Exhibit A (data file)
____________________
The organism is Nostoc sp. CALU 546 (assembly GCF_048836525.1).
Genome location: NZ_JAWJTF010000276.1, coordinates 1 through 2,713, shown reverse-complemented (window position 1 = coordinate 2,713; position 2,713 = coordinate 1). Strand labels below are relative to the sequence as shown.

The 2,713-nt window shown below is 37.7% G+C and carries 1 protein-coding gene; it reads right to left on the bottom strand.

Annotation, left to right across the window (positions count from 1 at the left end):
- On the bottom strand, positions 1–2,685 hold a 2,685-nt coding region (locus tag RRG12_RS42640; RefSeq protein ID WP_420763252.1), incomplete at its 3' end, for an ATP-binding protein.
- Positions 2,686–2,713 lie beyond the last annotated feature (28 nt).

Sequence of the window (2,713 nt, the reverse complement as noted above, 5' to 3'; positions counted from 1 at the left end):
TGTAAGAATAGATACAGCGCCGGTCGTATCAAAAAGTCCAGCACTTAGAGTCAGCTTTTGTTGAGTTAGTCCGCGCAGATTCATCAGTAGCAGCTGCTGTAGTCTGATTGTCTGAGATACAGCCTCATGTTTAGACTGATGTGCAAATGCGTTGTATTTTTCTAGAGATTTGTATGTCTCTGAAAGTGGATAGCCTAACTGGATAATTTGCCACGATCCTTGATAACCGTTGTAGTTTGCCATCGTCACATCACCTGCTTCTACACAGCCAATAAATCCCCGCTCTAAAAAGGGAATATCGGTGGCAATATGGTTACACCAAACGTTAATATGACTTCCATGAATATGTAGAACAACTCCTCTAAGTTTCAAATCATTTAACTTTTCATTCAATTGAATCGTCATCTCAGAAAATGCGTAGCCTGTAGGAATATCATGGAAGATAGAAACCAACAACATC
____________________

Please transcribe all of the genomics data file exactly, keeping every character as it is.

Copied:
The organism is Nostoc sp. CALU 546 (assembly GCF_048836525.1).
Genome location: NZ_JAWJTF010000276.1, coordinates 1 through 2,713, shown reverse-complemented (window position 1 = coordinate 2,713; position 2,713 = coordinate 1). Strand labels below are relative to the sequence as shown.

The 2,713-nt window shown below is 37.7% G+C and carries 1 protein-coding gene; it reads right to left on the bottom strand.

Annotation, left to right across the window (positions count from 1 at the left end):
- On the bottom strand, positions 1–2,685 hold a 2,685-nt coding region (locus tag RRG12_RS42640; RefSeq protein ID WP_420763252.1), incomplete at its 3' end, for an ATP-binding protein.
- Positions 2,686–2,713 lie beyond the last annotated feature (28 nt).

Sequence of the window (2,713 nt, the reverse complement as noted above, 5' to 3'; positions counted from 1 at the left end):
TGTAAGAATAGATACAGCGCCGGTCGTATCAAAAAGTCCAGCACTTAGAGTCAGCTTTTGTTGAGTTAGTCCGCGCAGATTCATCAGTAGCAGCTGCTGTAGTCTGATTGTCTGAGATACAGCCTCATGTTTAGACTGATGTGCAAATGCGTTGTATTTTTCTAGAGATTTGTATGTCTCTGAAAGTGGATAGCCTAACTGGATAATTTGCCACGATCCTTGATAACCGTTGTAGTTTGCCATCGTCACATCACCTGCTTCTACACAGCCAATAAATCCCCGCTCTAAAAAGGGAATATCGGTGGCAATATGGTTACACCAAACGTTAATATGACTTCCATGAATATGTAGAACAACTCCTCTAAGTTTCAAATCATTTAACTTTTCATTCAATTGAATCGTCATCTCAGAAAATGCGTAGCCTGTAGGAATATCATGGAAGATAGAAACCAACAACATC